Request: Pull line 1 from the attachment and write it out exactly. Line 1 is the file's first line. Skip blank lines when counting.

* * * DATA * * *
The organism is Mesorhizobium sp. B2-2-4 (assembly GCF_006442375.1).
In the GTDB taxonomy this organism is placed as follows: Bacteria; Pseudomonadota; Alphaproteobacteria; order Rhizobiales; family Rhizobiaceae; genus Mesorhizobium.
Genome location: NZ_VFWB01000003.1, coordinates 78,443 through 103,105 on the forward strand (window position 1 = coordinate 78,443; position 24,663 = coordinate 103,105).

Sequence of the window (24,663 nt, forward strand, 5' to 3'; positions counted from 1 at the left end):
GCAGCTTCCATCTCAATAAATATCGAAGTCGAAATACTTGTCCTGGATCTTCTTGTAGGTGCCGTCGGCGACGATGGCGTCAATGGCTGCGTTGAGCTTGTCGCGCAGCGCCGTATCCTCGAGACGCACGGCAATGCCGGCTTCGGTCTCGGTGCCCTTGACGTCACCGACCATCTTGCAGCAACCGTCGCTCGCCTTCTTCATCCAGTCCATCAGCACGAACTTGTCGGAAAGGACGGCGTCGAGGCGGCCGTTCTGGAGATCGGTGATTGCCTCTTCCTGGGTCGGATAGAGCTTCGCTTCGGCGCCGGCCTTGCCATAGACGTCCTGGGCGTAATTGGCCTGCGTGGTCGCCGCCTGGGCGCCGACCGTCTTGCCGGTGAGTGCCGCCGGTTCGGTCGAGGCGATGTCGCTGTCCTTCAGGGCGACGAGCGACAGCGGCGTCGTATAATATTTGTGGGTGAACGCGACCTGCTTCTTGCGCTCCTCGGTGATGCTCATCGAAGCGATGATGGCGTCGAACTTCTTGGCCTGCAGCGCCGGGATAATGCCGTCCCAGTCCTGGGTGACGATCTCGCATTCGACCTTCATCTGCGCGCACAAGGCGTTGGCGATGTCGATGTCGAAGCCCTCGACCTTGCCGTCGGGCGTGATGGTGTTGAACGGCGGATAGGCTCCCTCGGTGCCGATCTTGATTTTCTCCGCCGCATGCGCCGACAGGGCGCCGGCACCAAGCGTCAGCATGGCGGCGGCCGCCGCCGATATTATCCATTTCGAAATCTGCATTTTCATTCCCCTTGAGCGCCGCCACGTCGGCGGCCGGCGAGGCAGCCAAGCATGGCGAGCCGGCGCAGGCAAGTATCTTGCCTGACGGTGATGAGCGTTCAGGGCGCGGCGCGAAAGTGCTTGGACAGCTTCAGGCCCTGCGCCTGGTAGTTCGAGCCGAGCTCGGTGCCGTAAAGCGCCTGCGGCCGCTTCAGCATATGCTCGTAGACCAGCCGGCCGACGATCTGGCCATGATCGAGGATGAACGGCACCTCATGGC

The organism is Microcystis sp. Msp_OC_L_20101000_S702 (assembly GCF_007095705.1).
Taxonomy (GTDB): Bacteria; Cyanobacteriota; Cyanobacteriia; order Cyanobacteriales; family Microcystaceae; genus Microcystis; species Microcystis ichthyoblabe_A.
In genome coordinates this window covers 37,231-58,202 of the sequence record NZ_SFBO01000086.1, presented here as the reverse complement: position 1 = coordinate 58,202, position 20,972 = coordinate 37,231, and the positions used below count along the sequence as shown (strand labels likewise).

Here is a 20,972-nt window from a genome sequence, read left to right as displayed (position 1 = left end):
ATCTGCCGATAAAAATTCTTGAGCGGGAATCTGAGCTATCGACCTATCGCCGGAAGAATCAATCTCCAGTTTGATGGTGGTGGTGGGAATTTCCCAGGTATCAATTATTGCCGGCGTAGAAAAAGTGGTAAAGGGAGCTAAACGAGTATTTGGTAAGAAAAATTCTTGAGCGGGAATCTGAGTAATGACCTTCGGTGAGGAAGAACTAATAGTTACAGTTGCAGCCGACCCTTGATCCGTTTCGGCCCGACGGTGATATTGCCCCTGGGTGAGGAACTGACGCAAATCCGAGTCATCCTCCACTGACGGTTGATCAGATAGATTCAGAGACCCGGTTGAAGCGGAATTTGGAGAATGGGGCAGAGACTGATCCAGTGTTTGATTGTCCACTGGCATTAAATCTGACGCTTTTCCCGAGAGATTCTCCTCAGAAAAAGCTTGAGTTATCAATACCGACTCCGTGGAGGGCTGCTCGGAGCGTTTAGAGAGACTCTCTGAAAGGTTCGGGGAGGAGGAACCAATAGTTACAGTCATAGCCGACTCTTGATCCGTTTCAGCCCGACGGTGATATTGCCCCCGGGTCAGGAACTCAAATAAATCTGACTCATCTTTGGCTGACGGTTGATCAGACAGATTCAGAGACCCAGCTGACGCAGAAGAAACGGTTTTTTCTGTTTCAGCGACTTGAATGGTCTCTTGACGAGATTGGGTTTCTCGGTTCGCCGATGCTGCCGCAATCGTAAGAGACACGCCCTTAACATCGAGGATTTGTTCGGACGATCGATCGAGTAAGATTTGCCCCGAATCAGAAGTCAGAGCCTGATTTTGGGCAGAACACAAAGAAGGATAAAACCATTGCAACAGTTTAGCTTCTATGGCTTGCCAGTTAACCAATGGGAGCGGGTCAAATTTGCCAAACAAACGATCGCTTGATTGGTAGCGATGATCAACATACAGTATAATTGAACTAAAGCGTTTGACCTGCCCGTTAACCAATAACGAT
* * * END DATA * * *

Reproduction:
The organism is Mesorhizobium sp. B2-2-4 (assembly GCF_006442375.1).